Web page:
Many of the cases I handle involve automobile accidents, both personal and commercial. I started out researching the actual statistics of the number of auto accidents on weekends versus mid-week, but as so often happens, I was diverted on the Internet highway to the history of the “Sunday Drive”.
The Sunday drive tradition has it’s roots in the U.S. and New Zealand and actually began long before automobiles. Back in the horse and buggy days when families took Sunday’s off to attend church and then took their time heading home or would take advantage of the light work day to “sight see”. This tradition became even more entrenched during the beginning of the automobile era in the 1920’s and 1930’s. The idea was that automobile’s were not used for commuting or errands, but for pleasure. So much so that eventually “Parkways” were constructed for “recreational” driving and excluded trucks and other heavy vehicles, many were strictly roads that went through the scenic route to a destination.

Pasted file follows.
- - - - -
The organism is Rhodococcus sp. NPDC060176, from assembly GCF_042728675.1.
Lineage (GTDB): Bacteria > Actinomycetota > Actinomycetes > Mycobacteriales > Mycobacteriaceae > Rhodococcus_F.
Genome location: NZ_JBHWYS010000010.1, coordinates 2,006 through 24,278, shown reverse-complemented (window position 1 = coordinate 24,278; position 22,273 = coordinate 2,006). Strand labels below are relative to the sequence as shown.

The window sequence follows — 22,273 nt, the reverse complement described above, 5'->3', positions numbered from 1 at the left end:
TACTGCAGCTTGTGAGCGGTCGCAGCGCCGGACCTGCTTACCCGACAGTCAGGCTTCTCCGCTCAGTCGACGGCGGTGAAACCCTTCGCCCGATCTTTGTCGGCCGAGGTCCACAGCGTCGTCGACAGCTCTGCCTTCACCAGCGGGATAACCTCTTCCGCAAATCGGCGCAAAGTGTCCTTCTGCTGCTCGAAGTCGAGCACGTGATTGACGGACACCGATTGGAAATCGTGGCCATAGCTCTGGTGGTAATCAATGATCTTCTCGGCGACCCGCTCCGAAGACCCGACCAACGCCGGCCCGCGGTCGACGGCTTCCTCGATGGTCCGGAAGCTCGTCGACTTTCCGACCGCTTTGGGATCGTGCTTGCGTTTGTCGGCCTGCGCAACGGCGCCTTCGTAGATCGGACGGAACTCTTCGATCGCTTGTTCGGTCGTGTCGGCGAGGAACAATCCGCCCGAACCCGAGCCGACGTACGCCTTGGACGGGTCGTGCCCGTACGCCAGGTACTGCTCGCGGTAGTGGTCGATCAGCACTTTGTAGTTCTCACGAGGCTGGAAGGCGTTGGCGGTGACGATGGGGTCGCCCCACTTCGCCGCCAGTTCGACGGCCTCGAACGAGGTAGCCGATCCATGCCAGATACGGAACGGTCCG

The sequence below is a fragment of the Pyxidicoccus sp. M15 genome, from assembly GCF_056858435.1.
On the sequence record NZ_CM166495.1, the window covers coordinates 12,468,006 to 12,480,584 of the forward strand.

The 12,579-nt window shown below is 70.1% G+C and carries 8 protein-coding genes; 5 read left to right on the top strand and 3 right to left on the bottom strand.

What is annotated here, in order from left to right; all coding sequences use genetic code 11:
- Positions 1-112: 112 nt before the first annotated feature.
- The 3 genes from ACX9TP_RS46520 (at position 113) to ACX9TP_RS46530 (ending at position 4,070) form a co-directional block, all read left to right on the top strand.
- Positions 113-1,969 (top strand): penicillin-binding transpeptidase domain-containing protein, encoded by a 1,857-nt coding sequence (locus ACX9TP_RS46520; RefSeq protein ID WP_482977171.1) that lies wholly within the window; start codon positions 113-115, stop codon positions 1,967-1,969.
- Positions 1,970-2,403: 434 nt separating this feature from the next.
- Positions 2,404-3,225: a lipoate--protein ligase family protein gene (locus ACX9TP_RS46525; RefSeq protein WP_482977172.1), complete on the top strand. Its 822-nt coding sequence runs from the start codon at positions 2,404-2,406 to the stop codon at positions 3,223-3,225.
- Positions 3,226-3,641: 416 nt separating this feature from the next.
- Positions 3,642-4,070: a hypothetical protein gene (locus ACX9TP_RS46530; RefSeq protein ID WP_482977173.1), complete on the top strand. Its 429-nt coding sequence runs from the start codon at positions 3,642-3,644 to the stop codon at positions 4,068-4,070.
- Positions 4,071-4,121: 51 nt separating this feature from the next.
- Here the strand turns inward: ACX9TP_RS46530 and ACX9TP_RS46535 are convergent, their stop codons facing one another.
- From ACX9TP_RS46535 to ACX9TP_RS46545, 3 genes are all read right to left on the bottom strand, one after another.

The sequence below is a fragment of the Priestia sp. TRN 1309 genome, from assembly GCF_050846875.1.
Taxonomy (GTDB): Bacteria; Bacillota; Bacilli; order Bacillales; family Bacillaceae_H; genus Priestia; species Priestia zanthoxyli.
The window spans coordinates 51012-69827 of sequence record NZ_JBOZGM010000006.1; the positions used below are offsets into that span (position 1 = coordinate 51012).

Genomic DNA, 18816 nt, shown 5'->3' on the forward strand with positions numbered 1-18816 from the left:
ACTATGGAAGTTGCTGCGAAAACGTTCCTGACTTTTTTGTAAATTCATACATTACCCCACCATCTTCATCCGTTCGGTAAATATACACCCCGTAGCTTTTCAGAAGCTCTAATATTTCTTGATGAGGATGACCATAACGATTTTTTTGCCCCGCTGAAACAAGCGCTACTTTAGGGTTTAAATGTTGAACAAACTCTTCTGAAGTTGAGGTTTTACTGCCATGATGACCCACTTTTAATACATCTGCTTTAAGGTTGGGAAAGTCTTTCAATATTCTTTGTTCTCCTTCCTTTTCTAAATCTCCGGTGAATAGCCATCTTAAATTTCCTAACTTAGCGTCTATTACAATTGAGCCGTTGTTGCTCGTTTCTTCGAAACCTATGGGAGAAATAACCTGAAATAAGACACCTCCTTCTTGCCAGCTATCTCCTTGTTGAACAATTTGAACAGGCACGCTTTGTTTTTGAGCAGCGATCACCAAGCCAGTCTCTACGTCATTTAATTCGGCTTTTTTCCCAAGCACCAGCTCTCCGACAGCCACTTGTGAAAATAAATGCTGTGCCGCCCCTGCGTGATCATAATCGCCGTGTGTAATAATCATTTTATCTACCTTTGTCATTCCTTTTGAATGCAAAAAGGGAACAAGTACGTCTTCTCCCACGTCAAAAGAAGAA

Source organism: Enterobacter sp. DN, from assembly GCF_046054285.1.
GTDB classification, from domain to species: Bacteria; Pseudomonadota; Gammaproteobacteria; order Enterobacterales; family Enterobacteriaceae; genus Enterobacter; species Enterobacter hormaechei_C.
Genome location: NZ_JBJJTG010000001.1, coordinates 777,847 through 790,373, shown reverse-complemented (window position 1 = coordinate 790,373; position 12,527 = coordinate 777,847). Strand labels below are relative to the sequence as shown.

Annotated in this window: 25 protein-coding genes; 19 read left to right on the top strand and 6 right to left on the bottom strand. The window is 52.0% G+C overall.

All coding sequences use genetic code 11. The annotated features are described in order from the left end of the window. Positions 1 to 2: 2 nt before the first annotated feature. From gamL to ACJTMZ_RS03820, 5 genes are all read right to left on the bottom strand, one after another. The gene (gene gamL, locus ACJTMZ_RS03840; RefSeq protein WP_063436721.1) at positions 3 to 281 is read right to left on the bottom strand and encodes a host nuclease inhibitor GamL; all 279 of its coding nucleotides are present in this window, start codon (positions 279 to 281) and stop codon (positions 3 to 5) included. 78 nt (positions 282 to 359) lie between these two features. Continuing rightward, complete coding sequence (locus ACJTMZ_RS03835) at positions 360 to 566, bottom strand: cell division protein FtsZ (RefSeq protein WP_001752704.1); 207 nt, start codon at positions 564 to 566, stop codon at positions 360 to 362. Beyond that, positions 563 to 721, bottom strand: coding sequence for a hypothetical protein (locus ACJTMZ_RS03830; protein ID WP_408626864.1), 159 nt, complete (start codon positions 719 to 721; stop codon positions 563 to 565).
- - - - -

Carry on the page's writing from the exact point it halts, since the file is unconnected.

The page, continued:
How many movie plots in the past center around driving for pleasure, too many to count. The movies go back decades, and I found hundreds of sites on the web with the “Top Driving Movies”. I found this one to be pretty cool for its’ diversity, The 29 Greatest Car Movies Ever. At this time, the only thing that seems to have an effect on driving for pleasure is the price of gas. Gas rationing in the 70’s definitely had an effect as did the incredibly fast rising gas price of the mid 2000’s, when the average price rose as high as $4.85 a gallon. We tend to park our fun little gas guzzlers when the prices get so high.
On the eve of this “driving holiday” known as Thanksgiving, I pray you’ll be safe and have some fun with your family. I am really glad the cost of a gallon of gas is not $4.85 a gallon. Maybe you can take advantage of gas prices and consider taking the “scenic route” home. Here is a list of America’s Most Scenic Roads.